Sometimes I want to go back to student life, scraping by, renting and rooming. Not as luxurious, but far, far simpler.

 

Ha, almost sounds like you are an "adult" now!

 

not quite sure sometimes why people are rushing off mentally to the final steps in some of this :) The stuff in the middle is often much more interesting. 

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I moved out of my rented condo in downtown Toronto in May. Bought a townhouse.

 

I knew I was diving into the deep end re: responsibilities and expenses (bills, bills, bills, bills) but sometimes it just really piles up and I feel the weight of adulthood on me. That coupled with me now driving a car, practicing dentistry and a whole host of other types of insurances popping in and good lord, real life is expensive.

 

Sometimes I want to go back to student life, scraping by, renting and rooming. Not as luxurious, but far, far simpler.

 

Wait until you have kids (if you intend to. Don't want to assume...)

 

Daycare is basically a mortgage. 

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You're late for 1 minute? Pay a $1! Ridiculous...

 

trouble is if it isn't ridiculous then people would be late all the time. Even a dollar per minute - or 60 an hour - they aren't aren't really coming out that far ahead (probably base pay plus some form of overtime, blah, blah). 

 

we really do need a better national system for day care. 

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trouble is if it isn't ridiculous then people would be late all the time. Even a dollar per minute - or 60 an hour - they aren't aren't really coming out that far ahead (probably base pay plus some form of overtime, blah, blah). 

 

we really do need a better national system for day care. 

 

We really do. Finding care for kids under 18mos is nigh impossible and under 2 is very hard. I've known people who've had to delay their return to work because they couldn't find a space by the end of their 1 year maternity leave, despite having put their child on waitlists while still in utero. 

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Ha, almost sounds like you are an "adult" now!

 

not quite sure sometimes why people are rushing off mentally to the final steps in some of this :) The stuff in the middle is often much more interesting. 

 

Haha, it's an investment property; I don't plan on staying here forever. I'm a single guy and 4 bedrooms for me is a bit... much. I'm basically just furnishing it as a one bedroom condo and living pretty simply otherwise.

 

Wait until you have kids (if you intend to. Don't want to assume...)

 

Daycare is basically a mortgage. 

 

Been giving this a lot of thought lately. Playing with my niece melts my heart and makes me want kids. On the other hand, I only see the good side, being the uncle; I just go in, spoil her, play with her, and leave until next time.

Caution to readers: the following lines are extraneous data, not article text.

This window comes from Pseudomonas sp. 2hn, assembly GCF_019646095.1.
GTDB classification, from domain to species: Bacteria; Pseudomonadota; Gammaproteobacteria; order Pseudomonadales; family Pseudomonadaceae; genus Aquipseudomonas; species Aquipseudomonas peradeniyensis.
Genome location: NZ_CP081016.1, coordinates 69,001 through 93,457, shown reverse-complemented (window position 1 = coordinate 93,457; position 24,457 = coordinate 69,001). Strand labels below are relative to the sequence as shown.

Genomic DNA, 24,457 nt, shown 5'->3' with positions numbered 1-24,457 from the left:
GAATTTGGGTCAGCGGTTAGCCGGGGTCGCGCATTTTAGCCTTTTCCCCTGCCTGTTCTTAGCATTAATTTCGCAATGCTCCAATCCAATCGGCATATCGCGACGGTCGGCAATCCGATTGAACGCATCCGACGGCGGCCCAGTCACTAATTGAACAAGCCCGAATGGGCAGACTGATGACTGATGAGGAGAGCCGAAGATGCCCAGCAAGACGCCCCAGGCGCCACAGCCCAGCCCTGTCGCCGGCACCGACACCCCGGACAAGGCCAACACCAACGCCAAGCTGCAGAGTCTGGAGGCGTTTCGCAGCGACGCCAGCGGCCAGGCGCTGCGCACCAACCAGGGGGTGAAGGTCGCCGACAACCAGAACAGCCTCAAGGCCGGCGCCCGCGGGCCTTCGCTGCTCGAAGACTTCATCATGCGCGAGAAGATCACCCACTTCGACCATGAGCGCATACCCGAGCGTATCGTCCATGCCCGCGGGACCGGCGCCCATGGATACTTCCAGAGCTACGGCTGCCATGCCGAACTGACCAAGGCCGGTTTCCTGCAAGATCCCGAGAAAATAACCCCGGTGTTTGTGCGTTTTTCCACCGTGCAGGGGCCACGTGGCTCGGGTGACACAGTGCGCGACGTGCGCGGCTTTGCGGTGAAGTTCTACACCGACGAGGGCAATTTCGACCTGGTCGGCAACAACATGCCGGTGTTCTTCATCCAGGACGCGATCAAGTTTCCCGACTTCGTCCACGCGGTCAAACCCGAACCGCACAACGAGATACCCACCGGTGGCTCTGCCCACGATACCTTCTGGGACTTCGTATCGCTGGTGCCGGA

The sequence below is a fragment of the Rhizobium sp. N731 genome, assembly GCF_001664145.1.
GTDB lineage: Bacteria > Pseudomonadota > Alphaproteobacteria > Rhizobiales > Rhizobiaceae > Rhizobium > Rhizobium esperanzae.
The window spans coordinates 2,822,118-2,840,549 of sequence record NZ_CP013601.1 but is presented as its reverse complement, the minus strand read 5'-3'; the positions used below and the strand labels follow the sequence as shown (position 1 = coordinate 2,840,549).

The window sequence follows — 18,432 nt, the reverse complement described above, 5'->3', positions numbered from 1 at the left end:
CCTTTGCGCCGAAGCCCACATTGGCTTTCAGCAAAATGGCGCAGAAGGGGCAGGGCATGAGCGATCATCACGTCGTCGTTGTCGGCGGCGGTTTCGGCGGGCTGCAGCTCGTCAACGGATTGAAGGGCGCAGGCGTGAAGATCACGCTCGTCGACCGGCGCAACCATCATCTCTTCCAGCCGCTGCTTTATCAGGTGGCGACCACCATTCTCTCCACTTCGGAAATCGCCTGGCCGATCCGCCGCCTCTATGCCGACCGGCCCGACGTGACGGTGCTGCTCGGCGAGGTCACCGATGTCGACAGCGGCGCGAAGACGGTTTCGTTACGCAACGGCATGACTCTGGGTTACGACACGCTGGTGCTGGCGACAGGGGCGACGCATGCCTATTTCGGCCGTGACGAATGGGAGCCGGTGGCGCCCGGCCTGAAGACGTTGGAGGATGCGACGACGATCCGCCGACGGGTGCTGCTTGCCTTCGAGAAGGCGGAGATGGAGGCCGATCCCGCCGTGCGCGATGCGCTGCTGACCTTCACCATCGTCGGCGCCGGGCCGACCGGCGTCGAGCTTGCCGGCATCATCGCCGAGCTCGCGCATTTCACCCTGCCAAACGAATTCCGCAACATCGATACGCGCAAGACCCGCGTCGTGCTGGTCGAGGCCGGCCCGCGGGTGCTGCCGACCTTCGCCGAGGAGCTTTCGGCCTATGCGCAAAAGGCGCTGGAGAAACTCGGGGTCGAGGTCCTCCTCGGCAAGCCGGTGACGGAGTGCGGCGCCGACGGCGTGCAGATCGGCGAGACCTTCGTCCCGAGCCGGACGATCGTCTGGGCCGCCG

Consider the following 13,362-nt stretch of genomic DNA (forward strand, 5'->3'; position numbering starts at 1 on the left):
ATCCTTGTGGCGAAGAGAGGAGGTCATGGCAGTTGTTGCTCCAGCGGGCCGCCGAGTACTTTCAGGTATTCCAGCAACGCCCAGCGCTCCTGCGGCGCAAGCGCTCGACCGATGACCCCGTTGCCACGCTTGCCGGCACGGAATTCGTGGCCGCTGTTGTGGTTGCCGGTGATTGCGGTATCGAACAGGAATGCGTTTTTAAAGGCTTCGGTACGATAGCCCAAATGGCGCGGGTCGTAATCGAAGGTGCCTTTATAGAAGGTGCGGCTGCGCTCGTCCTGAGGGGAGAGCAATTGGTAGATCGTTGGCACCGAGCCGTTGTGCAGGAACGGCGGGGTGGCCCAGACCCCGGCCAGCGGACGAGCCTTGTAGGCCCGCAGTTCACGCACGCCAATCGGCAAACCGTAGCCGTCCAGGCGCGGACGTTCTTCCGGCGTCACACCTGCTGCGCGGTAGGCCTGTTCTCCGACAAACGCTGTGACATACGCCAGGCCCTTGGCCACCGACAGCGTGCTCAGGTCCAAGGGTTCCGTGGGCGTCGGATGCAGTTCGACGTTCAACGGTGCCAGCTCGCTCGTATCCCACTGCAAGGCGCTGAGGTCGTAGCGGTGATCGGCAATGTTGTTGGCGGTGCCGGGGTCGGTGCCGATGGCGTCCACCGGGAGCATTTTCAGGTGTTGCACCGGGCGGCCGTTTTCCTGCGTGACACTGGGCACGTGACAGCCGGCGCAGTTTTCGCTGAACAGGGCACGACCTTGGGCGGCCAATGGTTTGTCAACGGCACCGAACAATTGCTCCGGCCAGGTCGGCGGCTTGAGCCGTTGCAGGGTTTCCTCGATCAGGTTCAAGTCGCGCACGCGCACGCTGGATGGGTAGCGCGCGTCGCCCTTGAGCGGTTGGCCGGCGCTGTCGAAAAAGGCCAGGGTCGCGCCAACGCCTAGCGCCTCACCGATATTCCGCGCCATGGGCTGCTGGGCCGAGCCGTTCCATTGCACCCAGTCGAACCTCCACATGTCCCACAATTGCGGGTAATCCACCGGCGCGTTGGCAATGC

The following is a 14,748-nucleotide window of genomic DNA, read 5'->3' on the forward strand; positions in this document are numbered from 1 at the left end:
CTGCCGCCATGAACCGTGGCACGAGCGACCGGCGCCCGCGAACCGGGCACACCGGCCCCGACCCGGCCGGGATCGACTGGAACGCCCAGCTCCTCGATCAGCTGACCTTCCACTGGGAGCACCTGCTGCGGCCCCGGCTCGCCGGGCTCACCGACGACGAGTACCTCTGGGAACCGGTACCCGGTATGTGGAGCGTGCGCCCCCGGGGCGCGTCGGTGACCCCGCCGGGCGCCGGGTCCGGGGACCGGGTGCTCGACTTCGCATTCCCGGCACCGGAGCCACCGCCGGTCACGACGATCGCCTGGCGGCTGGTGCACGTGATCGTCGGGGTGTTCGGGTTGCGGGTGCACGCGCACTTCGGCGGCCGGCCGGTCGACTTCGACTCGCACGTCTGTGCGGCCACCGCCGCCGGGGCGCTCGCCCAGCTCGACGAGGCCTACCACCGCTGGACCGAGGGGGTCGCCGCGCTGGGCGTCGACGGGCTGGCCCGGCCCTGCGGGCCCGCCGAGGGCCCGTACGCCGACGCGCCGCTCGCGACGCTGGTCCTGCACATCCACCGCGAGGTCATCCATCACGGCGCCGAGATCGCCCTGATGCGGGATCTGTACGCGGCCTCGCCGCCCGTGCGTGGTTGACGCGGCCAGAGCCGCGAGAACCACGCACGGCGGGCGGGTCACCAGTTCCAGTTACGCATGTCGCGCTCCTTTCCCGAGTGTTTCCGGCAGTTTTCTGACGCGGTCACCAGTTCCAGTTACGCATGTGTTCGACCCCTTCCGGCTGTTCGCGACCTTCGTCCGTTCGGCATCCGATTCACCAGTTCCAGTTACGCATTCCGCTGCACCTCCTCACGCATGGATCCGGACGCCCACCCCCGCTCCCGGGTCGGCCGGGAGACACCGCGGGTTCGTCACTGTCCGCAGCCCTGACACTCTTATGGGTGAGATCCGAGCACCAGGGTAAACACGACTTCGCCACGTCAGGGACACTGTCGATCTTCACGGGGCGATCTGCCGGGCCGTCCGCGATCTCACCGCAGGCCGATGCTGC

I know if I have kids it won't be until much later--I'm a late bloomer in that way and am eager to stretch out my youth.

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Sometimes I think it is a good think that I can't have children (severe stage 4 endometriosis and I've basically been told it would be a miracle if I could ever conceive and carry a child to term). Then again, people with children have told me I'll regret not having children when I'm elderly. *shug*. I've worked with enough seniors to know that having children doesn't guarantee they'll be there when you are old and grey.

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I'm worried that I may be experiencing burnout in fourth year. I went from finishing third year, to taking a spring course and starting two new jobs, to studying for and writing the MCAT, to fourth year. I expected this year to be more relaxed, but my thesis has been more demanding than I expected it to be, and this semester was very stressful and busy. Studying for my last couple midterms and now finals, I've felt really tired and worn out. It's been hard to focus on studying. What's scaring me is that I did not do well (to my personal goals) on my last two exams. I would love to take the Christmas break to relax, but I will need to work on data analysis and manuscript writing before classes start again. I also wanted to start some interview prep in case I receive any interview invites. I'm nervous that this feeling of being worn out will continue into next semester, and will negatively affect my grades.

 

Has this happened to any of you? If so, how did you deal with it?

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Sometimes I think it is a good think that I can't have children (severe stage 4 endometriosis and I've basically been told it would be a miracle if I could ever conceive and carry a child to term). Then again, people with children have told me I'll regret not having children when I'm elderly. *shug*. I've worked with enough seniors to know that having children doesn't guarantee they'll be there when you are old and grey.

Sucks that you have the option of carrying your own biological children most likely unavailable to you (endo can be awful. I'm sorry you're dealing with it) but I'm sure if the desire to have children struck you, you'd find a way to build a family since there are other options. I think it's pretty telling of how you actually feel about having kids if you view probable infertility with relief or as an acceptable 'out' to a social expectation. If you really want kids, you'll find a way around it. I've definitely known elderly people who haven't regretted not having children. Some people also regret having children just because they were expected to. If you someday want to, you'll find a way. But don't have kids just because you'll be old someday and want someone to take care of you.